In two years, Nazi Germany captured much of Western Europe and pushed back British forces in North Africa, while Japan, the third Axis partner together with Italy, captured a large territory in Asia and Oceania. The Pope, like everyone by now, was convinced that the future of the world was Nazified. As we know, Mussolini had thrown himself on the side of the conquerors and had not hesitated to throw Italy into a war for which the country was not prepared. Interesting and new in the book is the close examination of Mussolini’s attitude towards the Pope and the influence he systematically tried to exert over him by making him accept his alliance with Hitler and trying to induce him to make pro-German statements. The Church and Mussolini needed each other to establish popular consensus in Italy and the Pope tried not to displease a person he basically trusted. Mussolini guaranteed him the respect due to the national religion and this was no small thing for a Pope attacked from various sides. Furthermore, Kertzer reminds us, we are talking about an Italian Pope (as was the tradition) and a predominantly Italian clergy, educated in the fascist mentality, convinced that the best protection for the Church was precisely its close bond with Mussolini and the fascist government.
On the occasion of Italy’s entry into the war with the attack on France, L’Osservatore Romano, urged to be cautious by Monsignor Montini himself, made no pronouncement, but the Catholic press went wild in favor of Mussolini’s declaration of war shouted by the Duce himself from his balcony in Piazza Venezia on 10 June 1940. L’Avvenire d’Italia, the country’s main Catholic newspaper, carried the headline “Winning!” and others followed. It emerges from Kertzer’s study that the Pope’s main concern was to save the institutional structure of the Catholic Church and, for this, he considered that Mussolini was a good guarantor.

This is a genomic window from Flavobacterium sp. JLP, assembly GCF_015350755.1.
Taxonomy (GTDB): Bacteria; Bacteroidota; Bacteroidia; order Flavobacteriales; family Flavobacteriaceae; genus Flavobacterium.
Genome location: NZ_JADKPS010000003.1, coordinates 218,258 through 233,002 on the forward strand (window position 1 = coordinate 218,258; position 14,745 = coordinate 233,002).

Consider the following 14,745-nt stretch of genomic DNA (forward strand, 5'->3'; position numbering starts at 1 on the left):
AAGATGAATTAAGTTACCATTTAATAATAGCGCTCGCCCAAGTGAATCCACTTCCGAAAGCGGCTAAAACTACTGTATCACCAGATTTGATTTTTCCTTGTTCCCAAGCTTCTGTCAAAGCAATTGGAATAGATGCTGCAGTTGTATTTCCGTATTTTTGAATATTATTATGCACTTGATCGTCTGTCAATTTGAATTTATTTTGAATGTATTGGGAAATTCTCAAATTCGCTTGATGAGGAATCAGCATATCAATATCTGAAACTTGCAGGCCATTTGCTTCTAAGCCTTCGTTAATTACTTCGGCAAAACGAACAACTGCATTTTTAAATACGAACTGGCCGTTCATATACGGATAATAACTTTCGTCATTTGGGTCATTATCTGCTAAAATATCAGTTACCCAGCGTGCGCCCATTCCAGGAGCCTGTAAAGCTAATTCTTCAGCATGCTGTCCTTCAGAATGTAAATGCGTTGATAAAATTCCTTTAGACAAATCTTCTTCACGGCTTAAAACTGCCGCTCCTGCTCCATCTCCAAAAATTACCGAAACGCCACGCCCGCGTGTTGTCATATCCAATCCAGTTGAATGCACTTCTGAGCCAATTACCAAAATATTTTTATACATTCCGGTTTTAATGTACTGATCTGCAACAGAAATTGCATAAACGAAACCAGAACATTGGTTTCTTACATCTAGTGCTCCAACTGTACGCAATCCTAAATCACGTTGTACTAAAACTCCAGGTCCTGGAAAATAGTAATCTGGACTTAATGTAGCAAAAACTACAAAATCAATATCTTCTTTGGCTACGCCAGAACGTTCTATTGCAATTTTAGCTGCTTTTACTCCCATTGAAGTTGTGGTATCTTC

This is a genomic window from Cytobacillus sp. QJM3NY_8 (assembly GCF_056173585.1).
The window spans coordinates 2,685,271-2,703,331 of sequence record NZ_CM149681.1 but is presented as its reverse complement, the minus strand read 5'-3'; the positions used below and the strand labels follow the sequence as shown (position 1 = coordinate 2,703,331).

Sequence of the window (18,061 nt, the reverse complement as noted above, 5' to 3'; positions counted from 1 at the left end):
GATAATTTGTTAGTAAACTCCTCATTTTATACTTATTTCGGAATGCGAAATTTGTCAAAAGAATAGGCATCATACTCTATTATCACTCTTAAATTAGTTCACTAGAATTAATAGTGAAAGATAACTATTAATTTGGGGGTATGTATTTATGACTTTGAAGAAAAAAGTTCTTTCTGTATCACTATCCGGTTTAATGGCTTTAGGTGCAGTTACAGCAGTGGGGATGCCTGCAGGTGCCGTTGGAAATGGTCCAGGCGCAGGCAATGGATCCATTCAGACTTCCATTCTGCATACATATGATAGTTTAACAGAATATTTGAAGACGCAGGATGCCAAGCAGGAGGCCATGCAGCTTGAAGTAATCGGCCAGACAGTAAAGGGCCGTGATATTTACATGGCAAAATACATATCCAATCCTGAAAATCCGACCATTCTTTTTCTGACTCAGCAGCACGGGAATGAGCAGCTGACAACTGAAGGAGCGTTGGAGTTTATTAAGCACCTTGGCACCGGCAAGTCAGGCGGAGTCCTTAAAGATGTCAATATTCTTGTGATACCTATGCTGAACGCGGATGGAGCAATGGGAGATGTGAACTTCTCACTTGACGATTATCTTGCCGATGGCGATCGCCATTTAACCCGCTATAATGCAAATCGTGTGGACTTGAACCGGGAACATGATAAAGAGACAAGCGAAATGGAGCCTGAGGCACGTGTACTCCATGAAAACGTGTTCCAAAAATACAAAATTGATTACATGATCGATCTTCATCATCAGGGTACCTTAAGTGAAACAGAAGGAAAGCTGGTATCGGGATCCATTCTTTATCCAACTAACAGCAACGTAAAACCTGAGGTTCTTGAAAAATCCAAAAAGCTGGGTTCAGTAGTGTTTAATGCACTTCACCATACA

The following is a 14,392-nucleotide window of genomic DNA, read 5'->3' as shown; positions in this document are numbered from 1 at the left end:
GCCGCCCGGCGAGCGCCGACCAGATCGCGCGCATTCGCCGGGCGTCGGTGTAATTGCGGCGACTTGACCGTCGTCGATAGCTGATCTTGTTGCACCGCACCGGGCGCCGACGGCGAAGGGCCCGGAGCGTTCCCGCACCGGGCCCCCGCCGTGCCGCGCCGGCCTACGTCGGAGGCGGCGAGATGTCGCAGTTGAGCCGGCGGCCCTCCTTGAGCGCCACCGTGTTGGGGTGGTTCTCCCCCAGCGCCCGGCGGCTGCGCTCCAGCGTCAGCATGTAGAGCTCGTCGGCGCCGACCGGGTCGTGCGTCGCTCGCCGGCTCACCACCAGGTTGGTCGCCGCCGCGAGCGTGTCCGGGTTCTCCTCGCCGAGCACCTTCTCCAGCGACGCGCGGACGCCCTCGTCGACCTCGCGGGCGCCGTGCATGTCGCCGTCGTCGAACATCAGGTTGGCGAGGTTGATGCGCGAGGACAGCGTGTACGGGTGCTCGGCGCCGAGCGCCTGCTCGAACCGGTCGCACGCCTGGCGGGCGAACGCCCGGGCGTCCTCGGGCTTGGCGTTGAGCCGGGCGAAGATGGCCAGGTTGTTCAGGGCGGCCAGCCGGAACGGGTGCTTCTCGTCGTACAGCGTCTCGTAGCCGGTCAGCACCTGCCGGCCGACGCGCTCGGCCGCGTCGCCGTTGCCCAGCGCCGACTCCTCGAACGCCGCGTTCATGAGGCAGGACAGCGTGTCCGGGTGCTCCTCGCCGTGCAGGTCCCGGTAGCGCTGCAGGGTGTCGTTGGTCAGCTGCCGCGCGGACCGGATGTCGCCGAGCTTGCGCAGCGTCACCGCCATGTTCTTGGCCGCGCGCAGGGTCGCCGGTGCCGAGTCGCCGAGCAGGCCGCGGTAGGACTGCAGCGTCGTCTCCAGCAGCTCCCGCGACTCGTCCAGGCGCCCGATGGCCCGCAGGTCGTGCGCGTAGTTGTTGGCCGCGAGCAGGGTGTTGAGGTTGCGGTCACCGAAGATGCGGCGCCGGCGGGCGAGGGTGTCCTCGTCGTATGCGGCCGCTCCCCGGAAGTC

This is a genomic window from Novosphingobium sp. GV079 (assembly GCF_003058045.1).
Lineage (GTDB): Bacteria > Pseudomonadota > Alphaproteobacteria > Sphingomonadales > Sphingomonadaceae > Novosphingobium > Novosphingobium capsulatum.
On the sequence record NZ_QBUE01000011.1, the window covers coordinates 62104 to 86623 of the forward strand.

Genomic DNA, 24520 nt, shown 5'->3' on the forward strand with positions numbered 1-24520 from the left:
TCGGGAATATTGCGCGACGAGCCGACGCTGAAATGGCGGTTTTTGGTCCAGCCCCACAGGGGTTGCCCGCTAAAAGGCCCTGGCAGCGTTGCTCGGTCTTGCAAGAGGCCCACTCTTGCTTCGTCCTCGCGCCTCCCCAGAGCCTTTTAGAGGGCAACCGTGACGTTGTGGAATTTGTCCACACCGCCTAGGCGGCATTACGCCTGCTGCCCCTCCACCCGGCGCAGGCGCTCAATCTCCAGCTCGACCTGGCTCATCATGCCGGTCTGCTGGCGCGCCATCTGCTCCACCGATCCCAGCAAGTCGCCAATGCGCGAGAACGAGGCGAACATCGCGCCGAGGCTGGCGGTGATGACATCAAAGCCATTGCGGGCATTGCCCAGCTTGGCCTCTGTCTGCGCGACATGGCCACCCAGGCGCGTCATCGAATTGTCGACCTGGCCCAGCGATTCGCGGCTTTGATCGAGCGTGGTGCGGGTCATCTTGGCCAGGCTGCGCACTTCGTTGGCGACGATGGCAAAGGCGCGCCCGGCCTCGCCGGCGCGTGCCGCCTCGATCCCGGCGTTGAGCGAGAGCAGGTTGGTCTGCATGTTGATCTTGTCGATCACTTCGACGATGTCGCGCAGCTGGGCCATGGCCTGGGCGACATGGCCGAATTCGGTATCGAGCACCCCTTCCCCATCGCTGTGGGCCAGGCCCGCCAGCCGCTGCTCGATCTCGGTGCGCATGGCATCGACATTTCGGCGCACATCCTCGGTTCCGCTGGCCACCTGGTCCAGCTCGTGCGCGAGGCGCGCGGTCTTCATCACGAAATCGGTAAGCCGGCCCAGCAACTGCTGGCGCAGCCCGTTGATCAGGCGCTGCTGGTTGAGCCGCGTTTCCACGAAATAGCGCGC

The result was that the clergy supported the Axis war by urging good Catholics to side with Hitler despite their embarrassment towards the Nazi regime. It was a kind of vicious circle: the clergy supported fascism which, in turn, held on to the alliance with Hitler and, consequently, the clergy themselves never publicly criticized Nazism. Pius XII’s interest in maintaining friendly relations with Mussolini was also motivated by his assessment that he was a useful intercessor for the Vatican with the Führer.
The surprise German attack on the Soviet Union on 22 June 1941 aroused a certain enthusiasm in the Catholic press which fueled the idea of the Axis cause as a Christian crusade against Bolshevism. However, also in this case, the Pope personally did not allow himself to be persuaded to make a declaration condemning communism, although he was under pressure in this sense especially from the fascist government. In this, it must be admitted, he maintained a behavior consistent with his principles of non-intervention, being continually solicited by the parties involved to condemn something or approve something else. His moral pronouncements, throughout the war period, would concern only the opposition to the Allied bombings on Italian cities—which intensified in the second half of October 1942, with the aim of weakening fascist Italy and inducing the population to rebel against the regime.